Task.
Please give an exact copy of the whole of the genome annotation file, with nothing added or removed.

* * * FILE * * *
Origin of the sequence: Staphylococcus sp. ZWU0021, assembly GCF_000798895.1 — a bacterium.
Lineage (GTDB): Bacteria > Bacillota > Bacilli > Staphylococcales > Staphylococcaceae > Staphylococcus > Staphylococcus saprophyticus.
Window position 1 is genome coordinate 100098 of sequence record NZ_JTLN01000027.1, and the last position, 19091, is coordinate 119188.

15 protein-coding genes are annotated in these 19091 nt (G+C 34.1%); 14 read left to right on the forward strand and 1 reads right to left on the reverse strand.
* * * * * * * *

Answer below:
Origin of the sequence: Staphylococcus sp. ZWU0021, assembly GCF_000798895.1 — a bacterium.
Lineage (GTDB): Bacteria > Bacillota > Bacilli > Staphylococcales > Staphylococcaceae > Staphylococcus > Staphylococcus saprophyticus.
Window position 1 is genome coordinate 100098 of sequence record NZ_JTLN01000027.1, and the last position, 19091, is coordinate 119188.

15 protein-coding genes are annotated in these 19091 nt (G+C 34.1%); 14 read left to right on the forward strand and 1 reads right to left on the reverse strand.